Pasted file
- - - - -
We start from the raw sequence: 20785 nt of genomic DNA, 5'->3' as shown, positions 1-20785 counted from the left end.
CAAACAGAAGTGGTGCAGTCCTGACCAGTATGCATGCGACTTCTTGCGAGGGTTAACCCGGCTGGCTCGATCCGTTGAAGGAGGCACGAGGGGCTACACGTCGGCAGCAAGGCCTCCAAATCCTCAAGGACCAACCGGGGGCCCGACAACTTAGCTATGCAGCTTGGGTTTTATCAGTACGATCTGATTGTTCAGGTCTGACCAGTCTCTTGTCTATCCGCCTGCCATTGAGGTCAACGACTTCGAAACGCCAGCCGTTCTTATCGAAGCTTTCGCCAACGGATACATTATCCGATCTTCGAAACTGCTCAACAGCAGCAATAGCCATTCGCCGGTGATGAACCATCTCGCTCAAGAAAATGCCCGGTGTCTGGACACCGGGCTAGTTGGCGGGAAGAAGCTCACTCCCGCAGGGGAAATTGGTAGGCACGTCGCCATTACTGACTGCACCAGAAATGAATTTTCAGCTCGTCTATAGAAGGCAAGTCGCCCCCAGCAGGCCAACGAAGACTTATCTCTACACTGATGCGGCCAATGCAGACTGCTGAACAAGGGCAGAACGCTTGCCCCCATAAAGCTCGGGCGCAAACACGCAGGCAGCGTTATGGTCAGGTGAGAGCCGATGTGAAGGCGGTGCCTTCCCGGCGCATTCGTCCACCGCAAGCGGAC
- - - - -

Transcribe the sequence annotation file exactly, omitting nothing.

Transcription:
We start from the raw sequence: 20785 nt of genomic DNA, 5'->3' as shown, positions 1-20785 counted from the left end.
CAAACAGAAGTGGTGCAGTCCTGACCAGTATGCATGCGACTTCTTGCGAGGGTTAACCCGGCTGGCTCGATCCGTTGAAGGAGGCACGAGGGGCTACACGTCGGCAGCAAGGCCTCCAAATCCTCAAGGACCAACCGGGGGCCCGACAACTTAGCTATGCAGCTTGGGTTTTATCAGTACGATCTGATTGTTCAGGTCTGACCAGTCTCTTGTCTATCCGCCTGCCATTGAGGTCAACGACTTCGAAACGCCAGCCGTTCTTATCGAAGCTTTCGCCAACGGATACATTATCCGATCTTCGAAACTGCTCAACAGCAGCAATAGCCATTCGCCGGTGATGAACCATCTCGCTCAAGAAAATGCCCGGTGTCTGGACACCGGGCTAGTTGGCGGGAAGAAGCTCACTCCCGCAGGGGAAATTGGTAGGCACGTCGCCATTACTGACTGCACCAGAAATGAATTTTCAGCTCGTCTATAGAAGGCAAGTCGCCCCCAGCAGGCCAACGAAGACTTATCTCTACACTGATGCGGCCAATGCAGACTGCTGAACAAGGGCAGAACGCTTGCCCCCATAAAGCTCGGGCGCAAACACGCAGGCAGCGTTATGGTCAGGTGAGAGCCGATGTGAAGGCGGTGCCTTCCCGGCGCATTCGTCCACCGCAAGCGGAC